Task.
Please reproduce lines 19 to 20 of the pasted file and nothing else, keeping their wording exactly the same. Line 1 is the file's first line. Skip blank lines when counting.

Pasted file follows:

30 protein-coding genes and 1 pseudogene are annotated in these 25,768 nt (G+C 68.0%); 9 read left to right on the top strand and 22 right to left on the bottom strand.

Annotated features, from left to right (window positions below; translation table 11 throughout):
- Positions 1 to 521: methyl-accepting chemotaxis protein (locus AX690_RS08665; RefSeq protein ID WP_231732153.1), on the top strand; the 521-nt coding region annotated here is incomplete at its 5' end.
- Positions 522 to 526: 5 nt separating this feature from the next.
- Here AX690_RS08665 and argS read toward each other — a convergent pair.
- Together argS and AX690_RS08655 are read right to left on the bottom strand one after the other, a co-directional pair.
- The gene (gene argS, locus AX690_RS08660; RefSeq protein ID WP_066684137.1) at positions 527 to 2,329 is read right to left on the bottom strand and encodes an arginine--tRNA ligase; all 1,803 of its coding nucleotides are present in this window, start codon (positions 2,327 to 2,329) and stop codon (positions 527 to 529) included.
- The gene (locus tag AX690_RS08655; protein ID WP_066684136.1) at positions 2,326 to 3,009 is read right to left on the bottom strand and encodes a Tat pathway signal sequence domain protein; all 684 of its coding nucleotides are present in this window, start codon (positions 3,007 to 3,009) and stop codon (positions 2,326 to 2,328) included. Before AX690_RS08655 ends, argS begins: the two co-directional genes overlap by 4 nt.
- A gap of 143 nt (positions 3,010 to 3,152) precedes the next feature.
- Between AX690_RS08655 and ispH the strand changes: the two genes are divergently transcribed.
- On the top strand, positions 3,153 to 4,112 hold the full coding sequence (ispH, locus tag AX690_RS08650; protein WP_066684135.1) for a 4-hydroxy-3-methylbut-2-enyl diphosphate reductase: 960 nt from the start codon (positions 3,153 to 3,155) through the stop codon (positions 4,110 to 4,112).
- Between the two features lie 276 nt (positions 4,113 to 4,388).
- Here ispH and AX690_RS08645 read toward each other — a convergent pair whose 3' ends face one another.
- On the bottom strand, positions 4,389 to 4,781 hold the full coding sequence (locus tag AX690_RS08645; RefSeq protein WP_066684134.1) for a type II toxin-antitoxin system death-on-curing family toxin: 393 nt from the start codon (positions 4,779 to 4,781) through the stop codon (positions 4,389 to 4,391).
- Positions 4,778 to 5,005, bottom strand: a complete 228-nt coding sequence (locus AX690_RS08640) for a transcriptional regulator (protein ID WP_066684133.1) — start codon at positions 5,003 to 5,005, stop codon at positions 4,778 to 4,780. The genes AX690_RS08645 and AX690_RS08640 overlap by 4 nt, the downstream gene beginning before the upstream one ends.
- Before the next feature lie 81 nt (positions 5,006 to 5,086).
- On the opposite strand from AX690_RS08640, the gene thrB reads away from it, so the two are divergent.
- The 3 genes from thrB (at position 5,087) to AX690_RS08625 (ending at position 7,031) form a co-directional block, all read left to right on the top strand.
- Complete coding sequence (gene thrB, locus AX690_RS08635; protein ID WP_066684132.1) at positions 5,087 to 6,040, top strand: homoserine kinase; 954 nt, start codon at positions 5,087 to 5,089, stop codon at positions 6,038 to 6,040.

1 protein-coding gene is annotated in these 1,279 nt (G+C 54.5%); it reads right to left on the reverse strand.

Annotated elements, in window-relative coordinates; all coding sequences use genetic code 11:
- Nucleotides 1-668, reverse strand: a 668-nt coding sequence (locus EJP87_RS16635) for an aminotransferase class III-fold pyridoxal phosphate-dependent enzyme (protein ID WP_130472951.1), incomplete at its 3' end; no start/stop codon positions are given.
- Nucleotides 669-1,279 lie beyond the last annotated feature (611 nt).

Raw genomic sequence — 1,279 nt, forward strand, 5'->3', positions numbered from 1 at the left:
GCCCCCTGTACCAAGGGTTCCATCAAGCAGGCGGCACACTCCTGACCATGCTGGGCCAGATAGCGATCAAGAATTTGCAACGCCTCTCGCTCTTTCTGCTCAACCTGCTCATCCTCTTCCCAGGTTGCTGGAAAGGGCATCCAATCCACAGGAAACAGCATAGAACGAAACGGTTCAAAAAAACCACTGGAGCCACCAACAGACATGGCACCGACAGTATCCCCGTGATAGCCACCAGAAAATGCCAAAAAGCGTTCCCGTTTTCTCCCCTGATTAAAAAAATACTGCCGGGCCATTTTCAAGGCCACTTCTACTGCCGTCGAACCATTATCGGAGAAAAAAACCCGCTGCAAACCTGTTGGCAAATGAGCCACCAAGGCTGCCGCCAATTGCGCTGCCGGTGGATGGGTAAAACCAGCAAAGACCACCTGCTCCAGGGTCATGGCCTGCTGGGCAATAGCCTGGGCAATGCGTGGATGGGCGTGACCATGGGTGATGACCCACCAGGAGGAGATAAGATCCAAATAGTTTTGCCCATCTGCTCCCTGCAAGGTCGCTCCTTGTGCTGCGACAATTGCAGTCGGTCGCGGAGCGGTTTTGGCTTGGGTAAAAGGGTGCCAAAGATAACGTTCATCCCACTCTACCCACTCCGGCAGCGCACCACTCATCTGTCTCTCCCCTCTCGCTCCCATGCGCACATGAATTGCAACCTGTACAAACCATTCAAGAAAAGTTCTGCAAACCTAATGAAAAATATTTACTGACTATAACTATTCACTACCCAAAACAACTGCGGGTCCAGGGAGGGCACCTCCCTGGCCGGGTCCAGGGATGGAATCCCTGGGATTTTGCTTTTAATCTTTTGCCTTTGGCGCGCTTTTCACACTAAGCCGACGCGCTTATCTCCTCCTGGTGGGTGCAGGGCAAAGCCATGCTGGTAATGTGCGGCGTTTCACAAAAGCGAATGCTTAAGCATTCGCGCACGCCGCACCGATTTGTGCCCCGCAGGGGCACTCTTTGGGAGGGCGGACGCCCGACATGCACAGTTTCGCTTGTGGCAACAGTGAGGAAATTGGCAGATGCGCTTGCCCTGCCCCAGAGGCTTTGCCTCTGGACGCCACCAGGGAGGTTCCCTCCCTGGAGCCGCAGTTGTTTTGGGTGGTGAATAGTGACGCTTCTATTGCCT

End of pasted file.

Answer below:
- Complete coding sequence (gene thrB, locus AX690_RS08635; protein ID WP_066684132.1) at positions 5,087 to 6,040, top strand: homoserine kinase; 954 nt, start codon at positions 5,087 to 5,089, stop codon at positions 6,038 to 6,040.

1 protein-coding gene is annotated in these 1,279 nt (G+C 54.5%); it reads right to left on the reverse strand.